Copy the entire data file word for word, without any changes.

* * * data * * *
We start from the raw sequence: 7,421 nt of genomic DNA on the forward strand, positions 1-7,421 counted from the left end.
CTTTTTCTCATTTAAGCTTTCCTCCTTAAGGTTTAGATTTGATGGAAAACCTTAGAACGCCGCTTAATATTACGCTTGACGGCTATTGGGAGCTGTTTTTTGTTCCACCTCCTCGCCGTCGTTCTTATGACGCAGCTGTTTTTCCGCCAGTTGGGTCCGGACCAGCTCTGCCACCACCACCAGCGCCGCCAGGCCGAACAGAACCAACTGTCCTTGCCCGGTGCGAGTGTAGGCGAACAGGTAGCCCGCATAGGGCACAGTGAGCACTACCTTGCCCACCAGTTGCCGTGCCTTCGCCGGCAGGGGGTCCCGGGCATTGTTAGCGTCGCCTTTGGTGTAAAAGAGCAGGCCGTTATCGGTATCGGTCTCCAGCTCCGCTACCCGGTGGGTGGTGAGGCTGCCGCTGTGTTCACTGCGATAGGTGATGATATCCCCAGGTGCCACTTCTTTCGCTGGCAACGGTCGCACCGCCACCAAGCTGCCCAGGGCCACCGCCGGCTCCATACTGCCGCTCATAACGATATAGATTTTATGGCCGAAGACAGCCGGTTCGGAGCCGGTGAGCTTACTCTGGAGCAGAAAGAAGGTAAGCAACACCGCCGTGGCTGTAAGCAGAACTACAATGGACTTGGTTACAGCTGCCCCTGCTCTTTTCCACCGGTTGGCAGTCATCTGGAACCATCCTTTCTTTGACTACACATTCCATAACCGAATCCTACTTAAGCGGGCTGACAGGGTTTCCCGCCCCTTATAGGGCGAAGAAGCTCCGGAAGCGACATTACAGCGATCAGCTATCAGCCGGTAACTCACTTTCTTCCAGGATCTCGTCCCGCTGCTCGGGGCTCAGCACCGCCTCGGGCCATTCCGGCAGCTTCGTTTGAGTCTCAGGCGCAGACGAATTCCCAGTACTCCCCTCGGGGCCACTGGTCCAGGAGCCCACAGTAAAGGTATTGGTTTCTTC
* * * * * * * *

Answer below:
We start from the raw sequence: 7,421 nt of genomic DNA on the forward strand, positions 1-7,421 counted from the left end.
CTTTTTCTCATTTAAGCTTTCCTCCTTAAGGTTTAGATTTGATGGAAAACCTTAGAACGCCGCTTAATATTACGCTTGACGGCTATTGGGAGCTGTTTTTTGTTCCACCTCCTCGCCGTCGTTCTTATGACGCAGCTGTTTTTCCGCCAGTTGGGTCCGGACCAGCTCTGCCACCACCACCAGCGCCGCCAGGCCGAACAGAACCAACTGTCCTTGCCCGGTGCGAGTGTAGGCGAACAGGTAGCCCGCATAGGGCACAGTGAGCACTACCTTGCCCACCAGTTGCCGTGCCTTCGCCGGCAGGGGGTCCCGGGCATTGTTAGCGTCGCCTTTGGTGTAAAAGAGCAGGCCGTTATCGGTATCGGTCTCCAGCTCCGCTACCCGGTGGGTGGTGAGGCTGCCGCTGTGTTCACTGCGATAGGTGATGATATCCCCAGGTGCCACTTCTTTCGCTGGCAACGGTCGCACCGCCACCAAGCTGCCCAGGGCCACCGCCGGCTCCATACTGCCGCTCATAACGATATAGATTTTATGGCCGAAGACAGCCGGTTCGGAGCCGGTGAGCTTACTCTGGAGCAGAAAGAAGGTAAGCAACACCGCCGTGGCTGTAAGCAGAACTACAATGGACTTGGTTACAGCTGCCCCTGCTCTTTTCCACCGGTTGGCAGTCATCTGGAACCATCCTTTCTTTGACTACACATTCCATAACCGAATCCTACTTAAGCGGGCTGACAGGGTTTCCCGCCCCTTATAGGGCGAAGAAGCTCCGGAAGCGACATTACAGCGATCAGCTATCAGCCGGTAACTCACTTTCTTCCAGGATCTCGTCCCGCTGCTCGGGGCTCAGCACCGCCTCGGGCCATTCCGGCAGCTTCGTTTGAGTCTCAGGCGCAGACGAATTCCCAGTACTCCCCTCGGGGCCACTGGTCCAGGAGCCCACAGTAAAGGTATTGGTTTCTTC